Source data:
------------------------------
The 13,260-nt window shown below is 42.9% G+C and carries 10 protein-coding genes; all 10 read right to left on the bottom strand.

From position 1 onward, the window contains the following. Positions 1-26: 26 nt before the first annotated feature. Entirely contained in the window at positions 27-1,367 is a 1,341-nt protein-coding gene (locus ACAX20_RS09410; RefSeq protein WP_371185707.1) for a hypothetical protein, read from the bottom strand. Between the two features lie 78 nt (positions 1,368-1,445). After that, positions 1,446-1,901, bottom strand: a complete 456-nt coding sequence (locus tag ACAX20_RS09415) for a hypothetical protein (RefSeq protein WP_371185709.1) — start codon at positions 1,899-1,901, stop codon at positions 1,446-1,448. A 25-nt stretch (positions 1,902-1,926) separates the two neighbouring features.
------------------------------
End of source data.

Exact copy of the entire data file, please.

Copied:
The 13,260-nt window shown below is 42.9% G+C and carries 10 protein-coding genes; all 10 read right to left on the bottom strand.

From position 1 onward, the window contains the following. Positions 1-26: 26 nt before the first annotated feature. Entirely contained in the window at positions 27-1,367 is a 1,341-nt protein-coding gene (locus ACAX20_RS09410; RefSeq protein WP_371185707.1) for a hypothetical protein, read from the bottom strand. Between the two features lie 78 nt (positions 1,368-1,445). After that, positions 1,446-1,901, bottom strand: a complete 456-nt coding sequence (locus tag ACAX20_RS09415) for a hypothetical protein (RefSeq protein WP_371185709.1) — start codon at positions 1,899-1,901, stop codon at positions 1,446-1,448. A 25-nt stretch (positions 1,902-1,926) separates the two neighbouring features.